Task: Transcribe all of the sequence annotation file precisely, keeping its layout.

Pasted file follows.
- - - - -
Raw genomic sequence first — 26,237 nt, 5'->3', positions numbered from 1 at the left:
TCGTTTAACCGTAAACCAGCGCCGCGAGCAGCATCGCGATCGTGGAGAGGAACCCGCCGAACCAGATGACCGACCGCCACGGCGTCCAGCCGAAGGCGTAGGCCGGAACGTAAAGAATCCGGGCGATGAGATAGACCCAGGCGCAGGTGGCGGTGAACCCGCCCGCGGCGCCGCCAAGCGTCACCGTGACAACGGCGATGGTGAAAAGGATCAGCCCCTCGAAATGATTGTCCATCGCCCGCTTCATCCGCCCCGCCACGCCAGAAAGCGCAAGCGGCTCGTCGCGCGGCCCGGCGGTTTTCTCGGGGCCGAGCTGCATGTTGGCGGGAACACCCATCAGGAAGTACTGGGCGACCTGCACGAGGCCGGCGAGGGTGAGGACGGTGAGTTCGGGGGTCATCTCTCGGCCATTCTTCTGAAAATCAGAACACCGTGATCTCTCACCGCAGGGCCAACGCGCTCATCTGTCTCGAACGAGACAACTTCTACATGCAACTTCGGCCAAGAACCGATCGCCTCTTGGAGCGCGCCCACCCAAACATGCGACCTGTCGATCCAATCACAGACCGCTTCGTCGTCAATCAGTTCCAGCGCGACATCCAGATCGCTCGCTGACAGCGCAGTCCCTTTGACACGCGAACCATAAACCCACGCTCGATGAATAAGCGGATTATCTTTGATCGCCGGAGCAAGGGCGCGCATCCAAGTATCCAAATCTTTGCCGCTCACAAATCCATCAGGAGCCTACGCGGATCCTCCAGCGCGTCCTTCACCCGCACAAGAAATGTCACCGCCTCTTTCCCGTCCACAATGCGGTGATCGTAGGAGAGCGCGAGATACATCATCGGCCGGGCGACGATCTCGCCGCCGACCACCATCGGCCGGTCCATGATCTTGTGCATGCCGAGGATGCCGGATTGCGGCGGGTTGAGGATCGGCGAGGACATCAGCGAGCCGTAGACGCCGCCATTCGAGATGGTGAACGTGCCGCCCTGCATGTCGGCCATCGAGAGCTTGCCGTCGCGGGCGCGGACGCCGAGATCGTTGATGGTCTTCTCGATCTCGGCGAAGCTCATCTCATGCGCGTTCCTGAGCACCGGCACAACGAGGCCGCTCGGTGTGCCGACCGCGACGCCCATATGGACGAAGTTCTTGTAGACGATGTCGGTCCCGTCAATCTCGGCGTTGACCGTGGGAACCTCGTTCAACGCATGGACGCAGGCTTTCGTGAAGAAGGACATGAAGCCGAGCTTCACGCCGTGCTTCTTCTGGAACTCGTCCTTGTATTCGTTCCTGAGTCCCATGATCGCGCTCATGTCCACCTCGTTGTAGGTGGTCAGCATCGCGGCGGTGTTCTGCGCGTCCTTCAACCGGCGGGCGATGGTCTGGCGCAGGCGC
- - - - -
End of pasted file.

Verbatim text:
Raw genomic sequence first — 26,237 nt, 5'->3', positions numbered from 1 at the left:
TCGTTTAACCGTAAACCAGCGCCGCGAGCAGCATCGCGATCGTGGAGAGGAACCCGCCGAACCAGATGACCGACCGCCACGGCGTCCAGCCGAAGGCGTAGGCCGGAACGTAAAGAATCCGGGCGATGAGATAGACCCAGGCGCAGGTGGCGGTGAACCCGCCCGCGGCGCCGCCAAGCGTCACCGTGACAACGGCGATGGTGAAAAGGATCAGCCCCTCGAAATGATTGTCCATCGCCCGCTTCATCCGCCCCGCCACGCCAGAAAGCGCAAGCGGCTCGTCGCGCGGCCCGGCGGTTTTCTCGGGGCCGAGCTGCATGTTGGCGGGAACACCCATCAGGAAGTACTGGGCGACCTGCACGAGGCCGGCGAGGGTGAGGACGGTGAGTTCGGGGGTCATCTCTCGGCCATTCTTCTGAAAATCAGAACACCGTGATCTCTCACCGCAGGGCCAACGCGCTCATCTGTCTCGAACGAGACAACTTCTACATGCAACTTCGGCCAAGAACCGATCGCCTCTTGGAGCGCGCCCACCCAAACATGCGACCTGTCGATCCAATCACAGACCGCTTCGTCGTCAATCAGTTCCAGCGCGACATCCAGATCGCTCGCTGACAGCGCAGTCCCTTTGACACGCGAACCATAAACCCACGCTCGATGAATAAGCGGATTATCTTTGATCGCCGGAGCAAGGGCGCGCATCCAAGTATCCAAATCTTTGCCGCTCACAAATCCATCAGGAGCCTACGCGGATCCTCCAGCGCGTCCTTCACCCGCACAAGAAATGTCACCGCCTCTTTCCCGTCCACAATGCGGTGATCGTAGGAGAGCGCGAGATACATCATCGGCCGGGCGACGATCTCGCCGCCGACCACCATCGGCCGGTCCATGATCTTGTGCATGCCGAGGATGCCGGATTGCGGCGGGTTGAGGATCGGCGAGGACATCAGCGAGCCGTAGACGCCGCCATTCGAGATGGTGAACGTGCCGCCCTGCATGTCGGCCATCGAGAGCTTGCCGTCGCGGGCGCGGACGCCGAGATCGTTGATGGTCTTCTCGATCTCGGCGAAGCTCATCTCATGCGCGTTCCTGAGCACCGGCACAACGAGGCCGCTCGGTGTGCCGACCGCGACGCCCATATGGACGAAGTTCTTGTAGACGATGTCGGTCCCGTCAATCTCGGCGTTGACCGTGGGAACCTCGTTCAACGCATGGACGCAGGCTTTCGTGAAGAAGGACATGAAGCCGAGCTTCACGCCGTGCTTCTTCTGGAACTCGTCCTTGTATTCGTTCCTGAGTCCCATGATCGCGCTCATGTCCACCTCGTTGTAGGTGGTCAGCATCGCGGCGGTGTTCTGCGCGTCCTTCAACCGGCGGGCGATGGTCTGGCGCAGGCGC